An overview of the current status of national reporting systems for adverse reactions to dental materials.2004In: Journal of Dentistry, ISSN 0300-5712, E-ISSN 1879-176X, Vol. 32, no 5, p. 351-358Article in journal (Refereed)
    Abstract [en]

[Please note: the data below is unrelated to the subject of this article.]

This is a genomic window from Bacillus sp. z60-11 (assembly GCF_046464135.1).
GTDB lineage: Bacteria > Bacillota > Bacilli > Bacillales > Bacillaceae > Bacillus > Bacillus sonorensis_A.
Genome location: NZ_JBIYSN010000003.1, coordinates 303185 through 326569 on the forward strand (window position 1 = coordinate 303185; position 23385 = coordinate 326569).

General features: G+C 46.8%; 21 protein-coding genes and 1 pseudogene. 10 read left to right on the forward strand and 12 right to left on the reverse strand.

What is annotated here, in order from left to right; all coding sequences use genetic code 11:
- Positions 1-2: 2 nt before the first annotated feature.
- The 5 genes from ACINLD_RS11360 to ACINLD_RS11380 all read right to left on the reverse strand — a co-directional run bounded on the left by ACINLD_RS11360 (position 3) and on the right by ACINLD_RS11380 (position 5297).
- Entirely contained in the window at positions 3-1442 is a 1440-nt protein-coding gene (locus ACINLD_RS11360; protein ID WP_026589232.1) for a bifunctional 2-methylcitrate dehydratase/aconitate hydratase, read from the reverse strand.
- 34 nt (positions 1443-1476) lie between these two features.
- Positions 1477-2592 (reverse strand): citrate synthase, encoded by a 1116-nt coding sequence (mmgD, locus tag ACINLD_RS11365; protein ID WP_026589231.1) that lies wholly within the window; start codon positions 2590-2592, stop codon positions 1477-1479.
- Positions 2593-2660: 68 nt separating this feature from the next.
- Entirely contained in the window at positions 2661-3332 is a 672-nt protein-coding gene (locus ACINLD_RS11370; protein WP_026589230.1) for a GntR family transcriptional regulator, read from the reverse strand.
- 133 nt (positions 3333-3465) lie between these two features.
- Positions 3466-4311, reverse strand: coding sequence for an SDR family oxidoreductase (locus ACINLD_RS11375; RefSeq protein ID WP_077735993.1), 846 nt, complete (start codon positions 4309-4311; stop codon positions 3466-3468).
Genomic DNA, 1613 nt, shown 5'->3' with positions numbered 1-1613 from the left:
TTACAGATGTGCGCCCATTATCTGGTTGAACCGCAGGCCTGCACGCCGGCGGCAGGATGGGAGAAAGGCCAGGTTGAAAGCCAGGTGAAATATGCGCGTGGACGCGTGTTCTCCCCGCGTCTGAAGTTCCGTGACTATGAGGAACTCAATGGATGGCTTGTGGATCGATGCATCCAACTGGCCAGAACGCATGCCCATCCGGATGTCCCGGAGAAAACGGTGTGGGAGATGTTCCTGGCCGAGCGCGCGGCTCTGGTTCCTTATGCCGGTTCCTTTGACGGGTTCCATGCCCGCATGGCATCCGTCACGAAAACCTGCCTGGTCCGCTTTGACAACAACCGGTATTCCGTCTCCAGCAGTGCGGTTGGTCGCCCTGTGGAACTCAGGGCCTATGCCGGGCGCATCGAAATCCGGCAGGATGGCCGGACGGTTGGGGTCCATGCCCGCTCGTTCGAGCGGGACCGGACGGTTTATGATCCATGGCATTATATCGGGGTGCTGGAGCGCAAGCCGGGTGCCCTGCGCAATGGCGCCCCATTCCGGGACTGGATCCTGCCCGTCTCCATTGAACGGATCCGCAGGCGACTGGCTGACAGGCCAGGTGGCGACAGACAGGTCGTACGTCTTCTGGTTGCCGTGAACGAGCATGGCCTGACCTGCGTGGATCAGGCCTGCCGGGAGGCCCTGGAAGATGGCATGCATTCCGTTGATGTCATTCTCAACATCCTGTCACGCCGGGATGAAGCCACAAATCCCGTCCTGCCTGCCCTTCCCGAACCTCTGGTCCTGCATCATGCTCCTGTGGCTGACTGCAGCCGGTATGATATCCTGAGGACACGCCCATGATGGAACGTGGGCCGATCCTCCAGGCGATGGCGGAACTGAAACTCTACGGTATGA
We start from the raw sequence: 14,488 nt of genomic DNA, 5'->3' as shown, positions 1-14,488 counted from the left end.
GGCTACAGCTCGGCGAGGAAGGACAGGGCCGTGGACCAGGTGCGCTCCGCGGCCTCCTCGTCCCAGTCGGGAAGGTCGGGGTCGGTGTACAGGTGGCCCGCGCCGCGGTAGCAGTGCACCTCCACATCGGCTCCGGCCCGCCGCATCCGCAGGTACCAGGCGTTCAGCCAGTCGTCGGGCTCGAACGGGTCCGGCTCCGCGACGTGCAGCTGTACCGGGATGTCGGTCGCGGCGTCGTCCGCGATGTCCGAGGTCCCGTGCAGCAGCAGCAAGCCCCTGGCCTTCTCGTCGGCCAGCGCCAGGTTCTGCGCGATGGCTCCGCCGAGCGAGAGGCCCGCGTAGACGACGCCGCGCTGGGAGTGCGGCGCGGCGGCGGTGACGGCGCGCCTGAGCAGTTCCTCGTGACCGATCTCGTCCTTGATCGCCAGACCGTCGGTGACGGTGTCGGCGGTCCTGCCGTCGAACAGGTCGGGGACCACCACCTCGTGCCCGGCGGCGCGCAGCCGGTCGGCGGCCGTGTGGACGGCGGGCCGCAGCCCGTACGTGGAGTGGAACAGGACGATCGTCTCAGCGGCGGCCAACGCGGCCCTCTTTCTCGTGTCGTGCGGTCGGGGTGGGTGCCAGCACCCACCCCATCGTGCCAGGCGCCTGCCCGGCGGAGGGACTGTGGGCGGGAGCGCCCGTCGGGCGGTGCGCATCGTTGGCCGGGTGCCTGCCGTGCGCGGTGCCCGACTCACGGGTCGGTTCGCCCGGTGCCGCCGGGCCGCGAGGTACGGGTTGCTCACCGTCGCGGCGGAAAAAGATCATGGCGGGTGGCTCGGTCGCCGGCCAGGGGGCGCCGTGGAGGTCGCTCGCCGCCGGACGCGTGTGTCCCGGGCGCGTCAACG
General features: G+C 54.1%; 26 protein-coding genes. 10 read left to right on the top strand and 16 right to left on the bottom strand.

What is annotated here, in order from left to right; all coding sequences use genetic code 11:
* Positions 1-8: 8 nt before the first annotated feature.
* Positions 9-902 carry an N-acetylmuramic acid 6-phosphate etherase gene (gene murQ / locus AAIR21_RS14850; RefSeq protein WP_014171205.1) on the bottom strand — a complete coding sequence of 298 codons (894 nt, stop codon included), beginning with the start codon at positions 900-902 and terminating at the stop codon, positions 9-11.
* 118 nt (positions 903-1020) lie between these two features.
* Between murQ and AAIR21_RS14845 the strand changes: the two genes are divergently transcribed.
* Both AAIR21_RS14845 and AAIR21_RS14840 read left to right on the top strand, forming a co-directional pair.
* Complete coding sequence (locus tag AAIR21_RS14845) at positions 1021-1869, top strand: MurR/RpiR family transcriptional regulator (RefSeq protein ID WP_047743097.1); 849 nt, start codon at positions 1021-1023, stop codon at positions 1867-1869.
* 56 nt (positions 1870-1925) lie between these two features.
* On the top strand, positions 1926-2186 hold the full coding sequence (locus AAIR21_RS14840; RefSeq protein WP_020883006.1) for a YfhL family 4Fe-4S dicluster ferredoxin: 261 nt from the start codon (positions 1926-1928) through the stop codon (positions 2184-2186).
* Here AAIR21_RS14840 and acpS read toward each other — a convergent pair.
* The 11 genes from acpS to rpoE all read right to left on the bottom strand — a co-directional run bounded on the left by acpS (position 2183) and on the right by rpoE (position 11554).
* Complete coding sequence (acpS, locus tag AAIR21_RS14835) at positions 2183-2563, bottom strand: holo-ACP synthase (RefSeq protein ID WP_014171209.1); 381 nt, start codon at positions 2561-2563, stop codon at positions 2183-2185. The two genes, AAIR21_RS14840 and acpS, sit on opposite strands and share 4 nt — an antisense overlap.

OBJECTIVES: Since all dental materials pose a potential risk to patients and members of the dental team, the post-market monitoring of adverse reactions caused by dental materials should be considered essential. This article reviews the current status of post-market monitoring of adverse reactions to dental materials and highlights some of the issues that arise in trying to establish an evidence base on the characteristics of adverse reactions to dental materials. METHODS: Norway, Sweden and more recently the UK have sought to monitor adverse reactions to dental materials systematically and proactively in an effort to add to the evidence base on the safety of dental materials. Their experiences in undertaking post-market surveillance have been combined in preparing this article. RESULTS: To date the Norwegian, Swedish and the UK projects has received 1268 reports over 11 years, 848 reports over 5.5 years and 1117 reports over 3 years, respectively, relating to adverse reactions seen or experienced by dental personnel and patients. Presently, there are no harmonized criteria for what can be classified as an adverse reaction related to dental materials. Under reporting is a recognised problem and lack of awareness and lack of clarity as to what constitutes an adverse reaction may be contributory factors. A pro-active reporting system takes a considerable time to become established, but can generate a lot of potentially useful information. CONCLUSIONS: There is a need to raise the awareness among dental professionals of the potential for adverse reactions due to dental materials and to develop an internationally accepted system of data gathering that can produce the evidence that reflect the extent, severity and incidence of adverse reactions to dental materials.